Texting Brick Phone
The cell phones at my work are so bad, that when I was given an old 1992 “Brick” Mobile Phone, I thought that using a 20 year old phone might be the best way to get them upgraded. It needed to be useable, to make and receive calls, also send and receive text messages and use the phone book. They were so bad the bench mark wasn’t very high.
(An old 1992 “Brick Mobile Phone” Motorola Ultra Sleek 9660 - A full teardown can be found on the EEVblog)
I thought about imbedding a cheap cell phone inside (like with my rotary phone project) but it was more elegant and easier to start from scratch, build my own PCB and program.
Old phones are analog so they obviously dont work on the new digital GSM networks. After doing some investigations I found the small breakout for sim900 gsm module it was small enough to fit inside the cellphone, and easy to work with, using “AT commands” over serial.
There was an old 7 digit, 7 segment display but using that would have made it too difficult to send and receive texts. So I replaced it with a modern OLED Screen (Adafruit 128x32 OLED) that would fit in the small display window provided. (unfortunately I could not get good photo of the screen working)
The only other DIY cellphone I found was from High-Low Tech, I used there code as a starting point, however there code could not do texting etc or work with any of my hardware, it was very basic and only displayed and dialed the numbers, so a a lot of work needed to make a usable phone.
The next problem was using serial to comunicate with the Sim900 chip, Arduino (atmega 328) chips only have 2k of ram making it very difficult for a noobie programer. I had so meny serial read/writes it would fill up the ram and crash the phone.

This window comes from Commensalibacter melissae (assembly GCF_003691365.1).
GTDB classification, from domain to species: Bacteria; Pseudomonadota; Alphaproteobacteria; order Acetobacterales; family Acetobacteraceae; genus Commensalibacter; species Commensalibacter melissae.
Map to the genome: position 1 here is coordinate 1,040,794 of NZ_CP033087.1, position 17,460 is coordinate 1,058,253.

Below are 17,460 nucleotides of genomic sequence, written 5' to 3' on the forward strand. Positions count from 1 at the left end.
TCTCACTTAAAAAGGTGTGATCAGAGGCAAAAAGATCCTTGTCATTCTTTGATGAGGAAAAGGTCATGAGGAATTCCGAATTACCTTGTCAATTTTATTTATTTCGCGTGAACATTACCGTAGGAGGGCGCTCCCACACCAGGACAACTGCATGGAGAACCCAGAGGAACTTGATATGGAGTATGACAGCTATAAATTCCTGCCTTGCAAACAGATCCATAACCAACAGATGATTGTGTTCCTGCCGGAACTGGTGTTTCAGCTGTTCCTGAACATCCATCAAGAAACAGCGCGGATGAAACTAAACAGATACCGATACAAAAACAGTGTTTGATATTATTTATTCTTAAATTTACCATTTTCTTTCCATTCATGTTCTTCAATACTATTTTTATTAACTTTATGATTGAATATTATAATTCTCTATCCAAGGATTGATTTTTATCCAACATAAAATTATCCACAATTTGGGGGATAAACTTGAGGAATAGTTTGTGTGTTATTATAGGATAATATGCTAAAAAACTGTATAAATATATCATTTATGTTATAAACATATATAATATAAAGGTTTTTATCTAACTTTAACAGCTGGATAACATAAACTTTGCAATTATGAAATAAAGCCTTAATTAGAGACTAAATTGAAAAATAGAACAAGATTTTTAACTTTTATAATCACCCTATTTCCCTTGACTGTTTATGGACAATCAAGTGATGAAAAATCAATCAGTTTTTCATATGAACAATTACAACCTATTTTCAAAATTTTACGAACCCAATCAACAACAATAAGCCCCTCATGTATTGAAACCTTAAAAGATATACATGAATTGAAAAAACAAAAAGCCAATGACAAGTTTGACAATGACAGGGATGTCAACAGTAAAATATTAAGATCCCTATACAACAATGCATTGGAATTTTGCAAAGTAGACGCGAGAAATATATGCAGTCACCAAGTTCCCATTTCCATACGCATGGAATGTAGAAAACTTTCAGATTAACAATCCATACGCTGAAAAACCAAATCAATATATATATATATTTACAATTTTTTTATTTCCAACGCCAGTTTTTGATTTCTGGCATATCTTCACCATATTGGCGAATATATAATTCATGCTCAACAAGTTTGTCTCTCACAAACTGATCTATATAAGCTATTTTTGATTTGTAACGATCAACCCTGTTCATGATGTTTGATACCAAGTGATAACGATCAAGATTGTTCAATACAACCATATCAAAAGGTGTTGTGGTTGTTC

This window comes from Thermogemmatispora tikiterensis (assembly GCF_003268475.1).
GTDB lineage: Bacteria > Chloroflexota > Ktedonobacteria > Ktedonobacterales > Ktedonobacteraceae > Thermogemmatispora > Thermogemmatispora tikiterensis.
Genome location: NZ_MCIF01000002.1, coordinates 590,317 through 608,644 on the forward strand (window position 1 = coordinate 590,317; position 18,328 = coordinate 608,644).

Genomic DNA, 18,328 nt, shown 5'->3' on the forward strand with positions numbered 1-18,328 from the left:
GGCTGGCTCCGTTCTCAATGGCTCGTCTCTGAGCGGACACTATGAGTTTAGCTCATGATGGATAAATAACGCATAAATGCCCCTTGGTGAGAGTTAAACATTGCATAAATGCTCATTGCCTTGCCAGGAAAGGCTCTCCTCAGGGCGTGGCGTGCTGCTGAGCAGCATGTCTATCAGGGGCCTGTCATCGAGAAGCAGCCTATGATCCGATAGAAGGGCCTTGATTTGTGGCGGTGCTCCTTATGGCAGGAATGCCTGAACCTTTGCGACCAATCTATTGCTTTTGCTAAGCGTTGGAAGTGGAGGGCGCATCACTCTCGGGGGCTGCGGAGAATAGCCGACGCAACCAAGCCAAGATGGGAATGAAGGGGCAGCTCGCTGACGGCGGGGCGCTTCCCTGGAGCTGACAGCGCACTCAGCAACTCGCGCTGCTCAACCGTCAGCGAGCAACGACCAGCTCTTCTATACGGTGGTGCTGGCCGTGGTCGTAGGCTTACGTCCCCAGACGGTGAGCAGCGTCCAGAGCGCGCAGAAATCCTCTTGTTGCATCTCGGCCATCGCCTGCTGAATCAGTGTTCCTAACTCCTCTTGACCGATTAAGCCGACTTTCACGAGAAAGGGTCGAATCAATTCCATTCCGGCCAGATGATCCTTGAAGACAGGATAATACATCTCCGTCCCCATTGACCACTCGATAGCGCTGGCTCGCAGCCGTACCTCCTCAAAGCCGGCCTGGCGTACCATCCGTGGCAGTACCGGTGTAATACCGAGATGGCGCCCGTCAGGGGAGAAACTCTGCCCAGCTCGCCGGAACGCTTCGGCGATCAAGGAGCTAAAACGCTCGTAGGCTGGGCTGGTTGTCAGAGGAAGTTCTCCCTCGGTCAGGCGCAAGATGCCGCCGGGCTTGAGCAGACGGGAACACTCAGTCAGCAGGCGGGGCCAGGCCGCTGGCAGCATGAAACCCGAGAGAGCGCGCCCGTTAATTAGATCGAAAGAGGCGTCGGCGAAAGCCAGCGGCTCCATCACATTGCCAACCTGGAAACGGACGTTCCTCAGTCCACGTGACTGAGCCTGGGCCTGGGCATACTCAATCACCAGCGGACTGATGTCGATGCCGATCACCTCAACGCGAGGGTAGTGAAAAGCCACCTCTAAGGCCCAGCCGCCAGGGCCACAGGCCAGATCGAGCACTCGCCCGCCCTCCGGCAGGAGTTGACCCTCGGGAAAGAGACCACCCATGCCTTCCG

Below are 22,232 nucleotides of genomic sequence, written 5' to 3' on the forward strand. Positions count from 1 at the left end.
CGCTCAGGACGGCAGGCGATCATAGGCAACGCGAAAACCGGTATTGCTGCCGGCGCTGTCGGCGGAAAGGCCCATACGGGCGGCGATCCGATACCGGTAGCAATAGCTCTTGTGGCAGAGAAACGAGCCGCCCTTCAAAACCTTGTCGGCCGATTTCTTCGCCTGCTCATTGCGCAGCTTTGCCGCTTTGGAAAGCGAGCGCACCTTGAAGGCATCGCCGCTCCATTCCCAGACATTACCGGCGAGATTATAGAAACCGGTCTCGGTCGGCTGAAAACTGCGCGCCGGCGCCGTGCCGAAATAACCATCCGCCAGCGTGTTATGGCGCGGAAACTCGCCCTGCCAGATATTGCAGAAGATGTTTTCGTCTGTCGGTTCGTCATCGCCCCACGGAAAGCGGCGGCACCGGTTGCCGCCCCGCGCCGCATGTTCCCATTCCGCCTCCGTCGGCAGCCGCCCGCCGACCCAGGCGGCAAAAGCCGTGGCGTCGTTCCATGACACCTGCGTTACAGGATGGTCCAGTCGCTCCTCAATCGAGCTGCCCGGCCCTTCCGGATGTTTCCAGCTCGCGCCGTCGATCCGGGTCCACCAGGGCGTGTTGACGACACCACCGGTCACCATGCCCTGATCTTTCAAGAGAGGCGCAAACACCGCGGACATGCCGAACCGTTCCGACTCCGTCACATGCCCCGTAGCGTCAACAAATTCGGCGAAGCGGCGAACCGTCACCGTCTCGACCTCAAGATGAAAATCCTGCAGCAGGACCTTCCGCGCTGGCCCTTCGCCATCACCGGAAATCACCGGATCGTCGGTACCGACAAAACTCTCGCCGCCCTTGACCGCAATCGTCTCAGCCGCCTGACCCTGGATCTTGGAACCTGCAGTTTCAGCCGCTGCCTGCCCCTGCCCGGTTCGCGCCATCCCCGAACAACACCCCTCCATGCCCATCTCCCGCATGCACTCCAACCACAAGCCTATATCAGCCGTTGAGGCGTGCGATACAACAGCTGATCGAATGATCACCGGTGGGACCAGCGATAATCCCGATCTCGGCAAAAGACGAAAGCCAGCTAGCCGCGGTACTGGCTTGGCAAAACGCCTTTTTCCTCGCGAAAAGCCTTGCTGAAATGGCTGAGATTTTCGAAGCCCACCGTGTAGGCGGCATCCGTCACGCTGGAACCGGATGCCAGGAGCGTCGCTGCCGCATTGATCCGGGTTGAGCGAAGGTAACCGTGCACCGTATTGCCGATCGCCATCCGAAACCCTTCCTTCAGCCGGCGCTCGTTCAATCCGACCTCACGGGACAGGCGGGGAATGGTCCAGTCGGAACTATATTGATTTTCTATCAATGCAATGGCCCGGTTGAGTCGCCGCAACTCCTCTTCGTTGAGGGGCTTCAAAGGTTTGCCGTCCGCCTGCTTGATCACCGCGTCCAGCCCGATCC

This problem was solved by using two 328 chips, the main chip handles keypad input, graphics, coms to GSM chip, and the second chip handles all sounds (ring tones/ text tones/ buttons pushes) and would detect when the phone is ringing/incoming text and alert the master chip.
Communication between the two chips was done with outputs/inputs that would be driven low or high as needed. The Sim900 also has outputs that are driven low for 1200ms upon incoming text, or low while the phone is ringing. The second chip would decipher if its a text or call and tell the master, it would then make the appropriate sound.
The hardest part was trying to get text message input (eg if you press “2” three times the letter “c” would be displayed) I could not find any good solutions for this online, that worked with a matrix number pad, so I wrote my own.
I wanted the phone to look “stock” so I designed a PCB that matched the original PCB in Eagle. I also had to design a custom resistive push button for the keypad and painted restive ink onto the original rubber buttons.
To get everything to fit I had to use surface mount Arduino chips, however I could not find surface mount 328 chips that had the Arduino boot-loader. This was solved by designing an Arduino Shield that programed surface mount chips, you simply hold or clap the surface mount chip down and use the built-in Arduino ISP to program.
Finally the battery, I had to cut open and remove the old battery from its case, easier said than done. I then mounted a 7.2v lipo battery inside and drilled a hole for the charging cable (on the inside so it cant be seen when the battery is on)
The old phone also had the wrong analog antena, it was replaced with a new 900mhz GSM antena, I made sure it was nice and large to fit with the retro look.
It actually works, beter than our phones at work. I have been using it for some time now, the only hard part is trying to find a pocket big enough to put it in.
In version 2.0 I would use all surface mount components including the sim900, and improve the battery design. I would also replace the 328 chips with bigger more powerful one, so I could add features like Tweeting.
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